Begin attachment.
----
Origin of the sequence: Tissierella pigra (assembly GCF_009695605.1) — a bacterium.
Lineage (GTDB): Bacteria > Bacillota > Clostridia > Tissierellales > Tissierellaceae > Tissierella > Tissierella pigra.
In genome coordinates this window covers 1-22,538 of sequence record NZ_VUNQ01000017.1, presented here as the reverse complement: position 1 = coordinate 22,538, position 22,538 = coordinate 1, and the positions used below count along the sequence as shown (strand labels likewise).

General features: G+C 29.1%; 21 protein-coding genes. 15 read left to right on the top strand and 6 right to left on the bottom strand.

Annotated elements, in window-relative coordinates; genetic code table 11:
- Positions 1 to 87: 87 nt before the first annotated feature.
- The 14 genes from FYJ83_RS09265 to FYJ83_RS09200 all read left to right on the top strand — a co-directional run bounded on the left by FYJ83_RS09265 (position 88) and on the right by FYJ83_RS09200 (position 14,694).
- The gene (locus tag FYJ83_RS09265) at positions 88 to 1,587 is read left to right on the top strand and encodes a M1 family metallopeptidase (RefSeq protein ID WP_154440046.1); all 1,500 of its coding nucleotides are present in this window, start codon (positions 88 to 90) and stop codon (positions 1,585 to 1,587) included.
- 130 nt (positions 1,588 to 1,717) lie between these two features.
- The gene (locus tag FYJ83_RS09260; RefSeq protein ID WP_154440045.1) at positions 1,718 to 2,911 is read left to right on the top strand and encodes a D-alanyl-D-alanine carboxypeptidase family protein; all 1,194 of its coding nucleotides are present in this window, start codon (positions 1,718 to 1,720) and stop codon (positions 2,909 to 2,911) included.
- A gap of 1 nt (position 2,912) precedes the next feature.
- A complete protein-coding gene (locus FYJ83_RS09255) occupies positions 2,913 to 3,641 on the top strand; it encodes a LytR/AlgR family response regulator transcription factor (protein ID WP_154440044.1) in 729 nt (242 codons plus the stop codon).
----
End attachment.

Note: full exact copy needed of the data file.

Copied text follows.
Origin of the sequence: Tissierella pigra (assembly GCF_009695605.1) — a bacterium.
Lineage (GTDB): Bacteria > Bacillota > Clostridia > Tissierellales > Tissierellaceae > Tissierella > Tissierella pigra.
In genome coordinates this window covers 1-22,538 of sequence record NZ_VUNQ01000017.1, presented here as the reverse complement: position 1 = coordinate 22,538, position 22,538 = coordinate 1, and the positions used below count along the sequence as shown (strand labels likewise).

General features: G+C 29.1%; 21 protein-coding genes. 15 read left to right on the top strand and 6 right to left on the bottom strand.

Annotated elements, in window-relative coordinates; genetic code table 11:
- Positions 1 to 87: 87 nt before the first annotated feature.
- The 14 genes from FYJ83_RS09265 to FYJ83_RS09200 all read left to right on the top strand — a co-directional run bounded on the left by FYJ83_RS09265 (position 88) and on the right by FYJ83_RS09200 (position 14,694).
- The gene (locus tag FYJ83_RS09265) at positions 88 to 1,587 is read left to right on the top strand and encodes a M1 family metallopeptidase (RefSeq protein ID WP_154440046.1); all 1,500 of its coding nucleotides are present in this window, start codon (positions 88 to 90) and stop codon (positions 1,585 to 1,587) included.
- 130 nt (positions 1,588 to 1,717) lie between these two features.
- The gene (locus tag FYJ83_RS09260; RefSeq protein ID WP_154440045.1) at positions 1,718 to 2,911 is read left to right on the top strand and encodes a D-alanyl-D-alanine carboxypeptidase family protein; all 1,194 of its coding nucleotides are present in this window, start codon (positions 1,718 to 1,720) and stop codon (positions 2,909 to 2,911) included.
- A gap of 1 nt (position 2,912) precedes the next feature.
- A complete protein-coding gene (locus FYJ83_RS09255) occupies positions 2,913 to 3,641 on the top strand; it encodes a LytR/AlgR family response regulator transcription factor (protein ID WP_154440044.1) in 729 nt (242 codons plus the stop codon).